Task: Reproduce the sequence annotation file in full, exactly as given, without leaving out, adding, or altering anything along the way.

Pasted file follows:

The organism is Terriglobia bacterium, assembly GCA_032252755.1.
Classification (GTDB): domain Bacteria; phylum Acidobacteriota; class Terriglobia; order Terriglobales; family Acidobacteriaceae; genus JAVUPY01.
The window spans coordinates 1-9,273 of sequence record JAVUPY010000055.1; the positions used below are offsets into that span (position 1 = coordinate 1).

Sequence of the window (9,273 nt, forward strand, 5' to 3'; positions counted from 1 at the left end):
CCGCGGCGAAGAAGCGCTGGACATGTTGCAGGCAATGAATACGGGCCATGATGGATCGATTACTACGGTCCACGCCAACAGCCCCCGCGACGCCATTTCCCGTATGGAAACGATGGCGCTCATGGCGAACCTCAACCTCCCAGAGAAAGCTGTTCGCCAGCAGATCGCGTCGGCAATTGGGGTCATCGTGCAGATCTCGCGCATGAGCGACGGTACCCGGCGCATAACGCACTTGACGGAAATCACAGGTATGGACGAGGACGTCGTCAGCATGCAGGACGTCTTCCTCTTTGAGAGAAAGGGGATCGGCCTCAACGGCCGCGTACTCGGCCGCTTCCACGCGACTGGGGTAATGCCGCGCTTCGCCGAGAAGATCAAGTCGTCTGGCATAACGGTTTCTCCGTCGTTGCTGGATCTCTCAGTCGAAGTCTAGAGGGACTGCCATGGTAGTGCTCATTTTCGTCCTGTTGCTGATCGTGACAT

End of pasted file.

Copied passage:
The organism is Terriglobia bacterium, assembly GCA_032252755.1.
Classification (GTDB): domain Bacteria; phylum Acidobacteriota; class Terriglobia; order Terriglobales; family Acidobacteriaceae; genus JAVUPY01.
The window spans coordinates 1-9,273 of sequence record JAVUPY010000055.1; the positions used below are offsets into that span (position 1 = coordinate 1).

Sequence of the window (9,273 nt, forward strand, 5' to 3'; positions counted from 1 at the left end):
CCGCGGCGAAGAAGCGCTGGACATGTTGCAGGCAATGAATACGGGCCATGATGGATCGATTACTACGGTCCACGCCAACAGCCCCCGCGACGCCATTTCCCGTATGGAAACGATGGCGCTCATGGCGAACCTCAACCTCCCAGAGAAAGCTGTTCGCCAGCAGATCGCGTCGGCAATTGGGGTCATCGTGCAGATCTCGCGCATGAGCGACGGTACCCGGCGCATAACGCACTTGACGGAAATCACAGGTATGGACGAGGACGTCGTCAGCATGCAGGACGTCTTCCTCTTTGAGAGAAAGGGGATCGGCCTCAACGGCCGCGTACTCGGCCGCTTCCACGCGACTGGGGTAATGCCGCGCTTCGCCGAGAAGATCAAGTCGTCTGGCATAACGGTTTCTCCGTCGTTGCTGGATCTCTCAGTCGAAGTCTAGAGGGACTGCCATGGTAGTGCTCATTTTCGTCCTGTTGCTGATCGTGACAT